LONDON (Reuters) – Britain’s Co-op will open more stores and step up the recruitment of new members in 2024 as it seeks to reverse a decline in grocery market share.
The 180-year old group, which is owned by its over 5 million members, is Britain’s seventh largest supermarket group operating almost 2,400 food stores.
It ended 2023 with a grocery market share of 5.4%, according to researcher Kantar, down 20 basis points on the year.
The fall reflected intense competition from discounters Aldi and Lidl, as well as market leader Tesco and No. 2 Sainsbury’s.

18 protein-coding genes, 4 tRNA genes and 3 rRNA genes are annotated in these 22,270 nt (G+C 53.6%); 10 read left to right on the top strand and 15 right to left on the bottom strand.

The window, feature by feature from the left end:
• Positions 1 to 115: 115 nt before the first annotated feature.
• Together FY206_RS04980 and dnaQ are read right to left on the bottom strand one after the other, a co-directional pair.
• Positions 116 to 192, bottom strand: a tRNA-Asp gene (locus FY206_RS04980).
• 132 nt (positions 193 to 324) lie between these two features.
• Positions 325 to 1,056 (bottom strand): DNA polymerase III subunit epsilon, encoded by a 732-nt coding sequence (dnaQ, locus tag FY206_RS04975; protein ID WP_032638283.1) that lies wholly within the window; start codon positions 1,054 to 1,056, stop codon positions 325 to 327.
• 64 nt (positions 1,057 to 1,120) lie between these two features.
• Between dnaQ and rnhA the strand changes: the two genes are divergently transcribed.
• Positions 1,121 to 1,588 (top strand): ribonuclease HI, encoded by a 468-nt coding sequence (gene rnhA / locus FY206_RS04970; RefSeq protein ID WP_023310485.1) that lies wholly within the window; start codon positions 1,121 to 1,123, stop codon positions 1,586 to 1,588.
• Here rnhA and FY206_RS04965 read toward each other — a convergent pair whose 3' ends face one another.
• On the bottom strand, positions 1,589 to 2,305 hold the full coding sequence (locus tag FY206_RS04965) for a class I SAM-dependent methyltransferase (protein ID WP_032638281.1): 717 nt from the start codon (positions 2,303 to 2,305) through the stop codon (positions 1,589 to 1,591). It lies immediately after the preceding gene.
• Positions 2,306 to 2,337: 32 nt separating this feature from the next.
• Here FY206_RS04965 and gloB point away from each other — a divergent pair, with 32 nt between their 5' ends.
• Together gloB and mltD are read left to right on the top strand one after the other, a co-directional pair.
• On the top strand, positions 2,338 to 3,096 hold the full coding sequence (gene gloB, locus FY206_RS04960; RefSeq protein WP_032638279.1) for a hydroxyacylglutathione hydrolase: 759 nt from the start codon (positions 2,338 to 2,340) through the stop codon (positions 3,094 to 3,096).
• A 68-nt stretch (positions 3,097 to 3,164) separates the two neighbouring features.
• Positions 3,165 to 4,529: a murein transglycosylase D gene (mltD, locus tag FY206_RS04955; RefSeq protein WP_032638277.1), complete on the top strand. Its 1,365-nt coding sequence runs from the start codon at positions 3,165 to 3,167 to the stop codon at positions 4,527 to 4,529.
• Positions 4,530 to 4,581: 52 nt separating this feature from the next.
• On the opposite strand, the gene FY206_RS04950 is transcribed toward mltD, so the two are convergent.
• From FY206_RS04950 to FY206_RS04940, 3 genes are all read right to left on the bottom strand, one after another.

The Co-op said on Wednesday it plans to acquire new Co-op stores, more than double the number of its franchise stores, from 38 currently, and open 400 new stores under the Nisa brand.
The group, which also has funerals, insurance and legal services businesses, is targeting a membership of 8 million by 2030.
“Co-op membership is not a loyalty scheme but rather a different way of doing business. We exist and are run for the benefit of our millions of members,” Chief Executive Shirine Khoury-Haq said.
In September, the group forecast a modest pre-tax loss for its 2023/24 year.
(Reporting by James Davey; Editing by Sachin Ravikumar)